Thursday, November 18, 2004

Did Supremes embolden TSA?

Perhaps the Supreme Court emboldened the TSA to order Amtrak personnel, starting November 1, 2004, to randomly check IDs on board trains. I'm thinking back to this June 2004 story:
The Supreme Court on Monday upheld a state law that makes it a crime to
refuse to tell the police one's name when stopped for suspicious behavior.
Or is it possible that the Supremes now would have to throw out the TSA Amtrak directive as unconstitutional under the fourth amendment, because there's no supicious behavior test, just random checks?

This Amtrak mess should be a cause celibre for the Libertarian Party, but they're strangely silent on the issue.

Amtrak random ID checks: Outrage, and finally, press notice

The day after my father's passing, I was made further distraught by being randomly selected to produce I.D. "or else" on board Amtrak, on a short trip between Oakland and Santa Clara. I'm glad my father didn't live to see the United States impose the sort of Communist-state "your papers please" confrontation that typifies many bad old movies, and is precisely the sort of thing he enlisted in the Army, to fight in WWII and Korea, in order to prevent.

My anger was compounded by discovering that the TSA directive that implemented the random checks was secret, and the further the realization that the press had ignored the story, and continued to do so.

I took two steps. First, I posted to an Internet newsgroup, ba.transportation, where rail advocates supposedly congregate. There, Richard Silver, executive director of RailPAC, the Rail Passenger Association of California, said that my concerns meant I was being more anal than he was. In other words, what's my problem with a little more security?

The black-helicopter crowd at ba.transportation then began to rail against FasTrak, having to produce I.D. when checking in at the airport, or when buying Amtrak tickets in the station, for that matter. But a FasTrak transponder can be placed in a provided mylar bag to avoid detection outside of a toll plaza. And everyone understands why the airlines are checking all I.D. What I want to understand is why random checks on Amtrak make us safer, and exactly why catching bad guys on Amtrak is as important as it is on board airliners. Sorry, the TSA directive is secret. How about a little discussion, debate, discourse? At least the discussion at ba.transportation has continued for several days.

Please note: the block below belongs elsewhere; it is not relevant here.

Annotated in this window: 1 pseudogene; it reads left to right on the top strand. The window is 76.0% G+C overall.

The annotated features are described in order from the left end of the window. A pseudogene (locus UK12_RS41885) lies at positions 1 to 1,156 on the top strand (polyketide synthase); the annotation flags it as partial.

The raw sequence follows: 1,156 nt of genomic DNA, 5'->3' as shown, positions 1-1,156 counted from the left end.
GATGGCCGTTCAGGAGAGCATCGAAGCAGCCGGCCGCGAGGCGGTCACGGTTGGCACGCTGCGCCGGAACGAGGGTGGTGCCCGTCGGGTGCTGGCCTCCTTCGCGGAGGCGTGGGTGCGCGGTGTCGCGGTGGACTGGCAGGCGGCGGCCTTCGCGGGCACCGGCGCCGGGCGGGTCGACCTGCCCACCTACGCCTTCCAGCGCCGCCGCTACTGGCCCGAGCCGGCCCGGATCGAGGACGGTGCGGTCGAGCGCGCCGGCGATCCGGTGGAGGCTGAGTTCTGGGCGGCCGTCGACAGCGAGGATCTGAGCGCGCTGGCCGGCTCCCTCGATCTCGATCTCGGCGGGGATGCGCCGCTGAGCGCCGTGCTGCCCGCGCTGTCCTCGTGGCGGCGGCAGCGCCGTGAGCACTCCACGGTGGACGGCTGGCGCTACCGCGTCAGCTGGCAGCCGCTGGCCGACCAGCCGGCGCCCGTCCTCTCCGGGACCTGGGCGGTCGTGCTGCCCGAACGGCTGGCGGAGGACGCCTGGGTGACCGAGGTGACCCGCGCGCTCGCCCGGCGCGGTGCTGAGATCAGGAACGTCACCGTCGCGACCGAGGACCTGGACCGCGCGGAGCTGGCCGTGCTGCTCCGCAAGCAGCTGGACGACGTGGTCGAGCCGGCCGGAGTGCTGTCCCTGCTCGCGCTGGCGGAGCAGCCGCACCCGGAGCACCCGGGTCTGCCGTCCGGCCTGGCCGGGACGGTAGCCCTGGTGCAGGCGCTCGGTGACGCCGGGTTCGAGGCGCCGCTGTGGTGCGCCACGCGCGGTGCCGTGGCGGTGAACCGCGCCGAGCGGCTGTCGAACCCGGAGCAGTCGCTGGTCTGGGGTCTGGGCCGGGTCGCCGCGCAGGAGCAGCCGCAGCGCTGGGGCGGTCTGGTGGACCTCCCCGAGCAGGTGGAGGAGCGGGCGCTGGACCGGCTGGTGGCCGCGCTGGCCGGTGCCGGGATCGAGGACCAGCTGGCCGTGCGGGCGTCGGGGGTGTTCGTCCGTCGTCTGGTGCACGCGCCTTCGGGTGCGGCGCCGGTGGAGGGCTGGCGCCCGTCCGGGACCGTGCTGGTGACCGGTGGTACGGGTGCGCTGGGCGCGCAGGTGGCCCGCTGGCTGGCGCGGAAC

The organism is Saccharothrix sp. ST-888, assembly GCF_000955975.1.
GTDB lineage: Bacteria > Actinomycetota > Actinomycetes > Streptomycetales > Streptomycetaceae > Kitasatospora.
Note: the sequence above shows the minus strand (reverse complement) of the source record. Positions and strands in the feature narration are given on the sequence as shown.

Next, I sent email to Dave Farber's Interesting People mailing list, where a discussion about secret TSA directives was already underway. Dave found my email interesting and posted it on November 16.

Lo and behold, on November 17, the Associated Press runs a story about the random ID checks on Amtrak.

I'm appalled at any passenger association which itself is not appalled by this new infringement on the fourth amendment (and the negative impact it will have on rail ridership), and to the traditional "fourth estate" for missing one of the biggest civil liberties stories of the year, until (apparently) a lone blogger beat them to it.

Sunday, November 07, 2004

Picking up the pieces

I'm not even talking at all about the presidential race. Roy Nakadegawa's defeat by Bob Franklin for the BART District 3 seat is a blow for quality public transportation in Berkeley. Franklin, now certainly beholden to the unions who financed much of his campaign, will be distracted carrying their water into upcoming bargaining talks. Meanwhile, the initiative to charge for all parking at Berkeley BART stations will be fully shelved. About the best thing I can say is that the whole experience made me sit up and look around for more resources regarding disclosure of local campaign financing. Here's one I learned about this weekend at Bloggercon III. Unfortunately, it only delves down into the U.S. Congressional races -- no more local than that. (You can query the data they do have by zip code, which is fascinating.)

Now, imagine an army of bloggers, posting all the financing data for all the races in local districts everywhere, much as I did in the BART District 3 race. Chris Nolan thinks it's an interesting idea. So does Staci Kramer of the Online Journalism Review. (Both of whom I talked to at Bloggercon.)

With few newspapers publishing any campaign contribution data, and practically no one bothering to interpret the data so you know (as I attempted to communicate) what the data means, this is fertile ground for bloggers to cultivate, maybe even as a source of income.